He was a fighter through and through. The man left a legacy of change and perseverance. He was a fan of pugilism, which was odd for someone that preached nonviolence. Nonetheless he had a reason for it.
"I did not enjoy the violence of boxing so much as the science of it. I was intrigued by how one moved one's body to protect oneself, how one used a strategy both to attack and retreat, how one paced onself over a match.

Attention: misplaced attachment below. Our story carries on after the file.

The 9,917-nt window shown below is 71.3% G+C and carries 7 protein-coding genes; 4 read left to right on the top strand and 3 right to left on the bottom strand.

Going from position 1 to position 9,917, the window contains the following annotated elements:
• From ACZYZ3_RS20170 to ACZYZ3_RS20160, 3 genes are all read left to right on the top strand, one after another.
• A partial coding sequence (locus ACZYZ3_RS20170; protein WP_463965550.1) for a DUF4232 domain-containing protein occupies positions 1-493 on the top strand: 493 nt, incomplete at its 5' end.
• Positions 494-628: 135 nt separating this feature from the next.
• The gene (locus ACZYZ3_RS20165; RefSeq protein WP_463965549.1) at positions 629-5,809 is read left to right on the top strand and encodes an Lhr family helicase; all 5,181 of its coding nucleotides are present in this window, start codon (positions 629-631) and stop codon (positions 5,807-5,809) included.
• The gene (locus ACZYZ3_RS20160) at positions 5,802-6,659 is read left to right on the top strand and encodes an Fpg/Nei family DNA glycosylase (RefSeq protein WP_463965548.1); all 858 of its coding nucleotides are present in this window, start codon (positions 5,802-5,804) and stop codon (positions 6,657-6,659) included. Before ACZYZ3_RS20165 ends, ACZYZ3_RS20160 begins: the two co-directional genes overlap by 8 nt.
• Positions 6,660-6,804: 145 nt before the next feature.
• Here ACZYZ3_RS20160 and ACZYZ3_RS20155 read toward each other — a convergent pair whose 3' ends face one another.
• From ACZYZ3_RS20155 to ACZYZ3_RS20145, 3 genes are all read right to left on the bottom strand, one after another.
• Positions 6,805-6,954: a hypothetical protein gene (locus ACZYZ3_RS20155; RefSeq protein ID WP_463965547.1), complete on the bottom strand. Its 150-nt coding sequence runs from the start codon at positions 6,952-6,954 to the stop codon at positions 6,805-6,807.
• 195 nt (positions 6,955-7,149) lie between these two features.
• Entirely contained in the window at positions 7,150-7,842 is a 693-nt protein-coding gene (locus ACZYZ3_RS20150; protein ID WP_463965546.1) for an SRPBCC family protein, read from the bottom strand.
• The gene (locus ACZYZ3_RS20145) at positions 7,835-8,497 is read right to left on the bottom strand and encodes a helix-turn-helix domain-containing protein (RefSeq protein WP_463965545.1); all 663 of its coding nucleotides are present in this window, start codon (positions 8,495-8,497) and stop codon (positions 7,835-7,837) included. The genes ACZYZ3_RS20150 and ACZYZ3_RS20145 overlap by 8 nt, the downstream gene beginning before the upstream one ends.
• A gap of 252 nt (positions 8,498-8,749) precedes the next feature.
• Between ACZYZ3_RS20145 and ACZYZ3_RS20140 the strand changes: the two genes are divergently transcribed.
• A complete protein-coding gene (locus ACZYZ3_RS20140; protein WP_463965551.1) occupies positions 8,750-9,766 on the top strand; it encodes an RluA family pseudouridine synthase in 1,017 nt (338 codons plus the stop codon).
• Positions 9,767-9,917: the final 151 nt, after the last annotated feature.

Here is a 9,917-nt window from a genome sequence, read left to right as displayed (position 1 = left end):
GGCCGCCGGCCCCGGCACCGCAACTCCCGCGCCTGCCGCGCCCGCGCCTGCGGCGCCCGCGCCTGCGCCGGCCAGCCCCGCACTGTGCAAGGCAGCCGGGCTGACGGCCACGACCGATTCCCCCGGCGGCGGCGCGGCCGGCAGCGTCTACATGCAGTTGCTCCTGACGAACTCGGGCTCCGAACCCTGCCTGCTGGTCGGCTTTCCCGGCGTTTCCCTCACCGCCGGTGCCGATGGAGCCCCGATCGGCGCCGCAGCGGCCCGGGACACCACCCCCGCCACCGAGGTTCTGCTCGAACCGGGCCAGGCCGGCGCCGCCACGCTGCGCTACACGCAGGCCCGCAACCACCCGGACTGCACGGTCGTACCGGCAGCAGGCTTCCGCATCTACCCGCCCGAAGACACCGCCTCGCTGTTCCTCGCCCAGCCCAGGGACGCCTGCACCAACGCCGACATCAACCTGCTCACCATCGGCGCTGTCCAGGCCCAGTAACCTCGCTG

Boxing is egalitarian. In the ring, rank, age, color, and wealth are irrelevant . . . I never did any real fighting after I entered politics. My main interest was in training; I found the rigorous exercise to be an excellent outlet for tension and stress. After a strenuous workout, I felt both mentally and physically lighter. It was a way of losing myself in something that was not the struggle. After an evening's workout I would wake up the next morning feeling strong and refreshed, ready to take up the fight again." --From Mandela,Long Walk to Freedom,
Nelson Mandela was a champion greater than anything that could be accomplished in the ring alone.